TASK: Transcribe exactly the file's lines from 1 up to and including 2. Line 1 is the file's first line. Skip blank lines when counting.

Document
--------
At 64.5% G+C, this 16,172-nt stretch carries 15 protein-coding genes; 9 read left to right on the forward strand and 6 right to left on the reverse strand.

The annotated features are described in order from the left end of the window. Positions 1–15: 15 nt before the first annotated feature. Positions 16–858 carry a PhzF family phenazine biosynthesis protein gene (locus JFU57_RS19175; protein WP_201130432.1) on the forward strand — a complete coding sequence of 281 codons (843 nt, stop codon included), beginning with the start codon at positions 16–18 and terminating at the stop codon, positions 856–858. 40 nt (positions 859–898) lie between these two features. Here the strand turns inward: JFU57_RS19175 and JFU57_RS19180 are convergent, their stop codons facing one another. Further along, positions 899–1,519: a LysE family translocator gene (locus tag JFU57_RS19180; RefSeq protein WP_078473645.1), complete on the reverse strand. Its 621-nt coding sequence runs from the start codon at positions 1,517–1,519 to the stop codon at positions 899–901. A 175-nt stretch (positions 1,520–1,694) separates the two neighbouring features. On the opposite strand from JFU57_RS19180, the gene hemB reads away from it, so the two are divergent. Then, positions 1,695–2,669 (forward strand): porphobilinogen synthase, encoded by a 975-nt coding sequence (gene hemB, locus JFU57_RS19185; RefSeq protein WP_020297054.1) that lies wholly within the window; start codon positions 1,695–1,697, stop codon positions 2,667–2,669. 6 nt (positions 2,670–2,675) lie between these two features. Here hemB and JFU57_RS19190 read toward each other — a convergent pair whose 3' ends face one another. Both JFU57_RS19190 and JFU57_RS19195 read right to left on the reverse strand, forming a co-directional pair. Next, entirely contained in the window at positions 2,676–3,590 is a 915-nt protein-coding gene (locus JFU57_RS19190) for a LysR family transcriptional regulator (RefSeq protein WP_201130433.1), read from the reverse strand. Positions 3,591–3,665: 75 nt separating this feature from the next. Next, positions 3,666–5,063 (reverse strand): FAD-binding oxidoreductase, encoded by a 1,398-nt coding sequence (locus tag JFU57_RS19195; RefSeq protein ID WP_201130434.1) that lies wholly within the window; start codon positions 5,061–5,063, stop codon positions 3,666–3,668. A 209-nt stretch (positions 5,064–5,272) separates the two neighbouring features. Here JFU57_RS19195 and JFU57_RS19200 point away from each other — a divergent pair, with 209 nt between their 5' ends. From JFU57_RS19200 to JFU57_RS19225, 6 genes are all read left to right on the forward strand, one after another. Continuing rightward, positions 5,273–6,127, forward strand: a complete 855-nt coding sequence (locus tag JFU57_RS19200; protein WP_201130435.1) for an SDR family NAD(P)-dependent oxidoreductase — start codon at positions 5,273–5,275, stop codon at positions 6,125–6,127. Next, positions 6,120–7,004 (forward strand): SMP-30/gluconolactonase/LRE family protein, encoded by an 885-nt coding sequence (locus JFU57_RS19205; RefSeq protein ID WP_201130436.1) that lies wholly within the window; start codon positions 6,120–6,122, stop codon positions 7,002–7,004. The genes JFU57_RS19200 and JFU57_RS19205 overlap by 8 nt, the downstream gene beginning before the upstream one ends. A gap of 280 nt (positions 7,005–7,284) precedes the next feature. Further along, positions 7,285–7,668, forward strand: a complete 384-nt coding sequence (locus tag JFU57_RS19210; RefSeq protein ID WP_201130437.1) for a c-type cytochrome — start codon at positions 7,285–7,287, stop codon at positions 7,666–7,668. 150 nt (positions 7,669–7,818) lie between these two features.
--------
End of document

At 64.5% G+C, this 16,172-nt stretch carries 15 protein-coding genes; 9 read left to right on the forward strand and 6 right to left on the reverse strand.

The annotated features are described in order from the left end of the window. Positions 1–15: 15 nt before the first annotated feature. Positions 16–858 carry a PhzF family phenazine biosynthesis protein gene (locus JFU57_RS19175; protein WP_201130432.1) on the forward strand — a complete coding sequence of 281 codons (843 nt, stop codon included), beginning with the start codon at positions 16–18 and terminating at the stop codon, positions 856–858. 40 nt (positions 859–898) lie between these two features. Here the strand turns inward: JFU57_RS19175 and JFU57_RS19180 are convergent, their stop codons facing one another. Further along, positions 899–1,519: a LysE family translocator gene (locus tag JFU57_RS19180; RefSeq protein WP_078473645.1), complete on the reverse strand. Its 621-nt coding sequence runs from the start codon at positions 1,517–1,519 to the stop codon at positions 899–901. A 175-nt stretch (positions 1,520–1,694) separates the two neighbouring features. On the opposite strand from JFU57_RS19180, the gene hemB reads away from it, so the two are divergent. Then, positions 1,695–2,669 (forward strand): porphobilinogen synthase, encoded by a 975-nt coding sequence (gene hemB, locus JFU57_RS19185; RefSeq protein WP_020297054.1) that lies wholly within the window; start codon positions 1,695–1,697, stop codon positions 2,667–2,669. 6 nt (positions 2,670–2,675) lie between these two features. Here hemB and JFU57_RS19190 read toward each other — a convergent pair whose 3' ends face one another. Both JFU57_RS19190 and JFU57_RS19195 read right to left on the reverse strand, forming a co-directional pair. Next, entirely contained in the window at positions 2,676–3,590 is a 915-nt protein-coding gene (locus JFU57_RS19190) for a LysR family transcriptional regulator (RefSeq protein WP_201130433.1), read from the reverse strand. Positions 3,591–3,665: 75 nt separating this feature from the next. Next, positions 3,666–5,063 (reverse strand): FAD-binding oxidoreductase, encoded by a 1,398-nt coding sequence (locus tag JFU57_RS19195; RefSeq protein ID WP_201130434.1) that lies wholly within the window; start codon positions 5,061–5,063, stop codon positions 3,666–3,668. A 209-nt stretch (positions 5,064–5,272) separates the two neighbouring features. Here JFU57_RS19195 and JFU57_RS19200 point away from each other — a divergent pair, with 209 nt between their 5' ends. From JFU57_RS19200 to JFU57_RS19225, 6 genes are all read left to right on the forward strand, one after another. Continuing rightward, positions 5,273–6,127, forward strand: a complete 855-nt coding sequence (locus tag JFU57_RS19200; protein WP_201130435.1) for an SDR family NAD(P)-dependent oxidoreductase — start codon at positions 5,273–5,275, stop codon at positions 6,125–6,127. Next, positions 6,120–7,004 (forward strand): SMP-30/gluconolactonase/LRE family protein, encoded by an 885-nt coding sequence (locus JFU57_RS19205; RefSeq protein ID WP_201130436.1) that lies wholly within the window; start codon positions 6,120–6,122, stop codon positions 7,002–7,004. The genes JFU57_RS19200 and JFU57_RS19205 overlap by 8 nt, the downstream gene beginning before the upstream one ends. A gap of 280 nt (positions 7,005–7,284) precedes the next feature. Further along, positions 7,285–7,668, forward strand: a complete 384-nt coding sequence (locus tag JFU57_RS19210; RefSeq protein ID WP_201130437.1) for a c-type cytochrome — start codon at positions 7,285–7,287, stop codon at positions 7,666–7,668. 150 nt (positions 7,669–7,818) lie between these two features.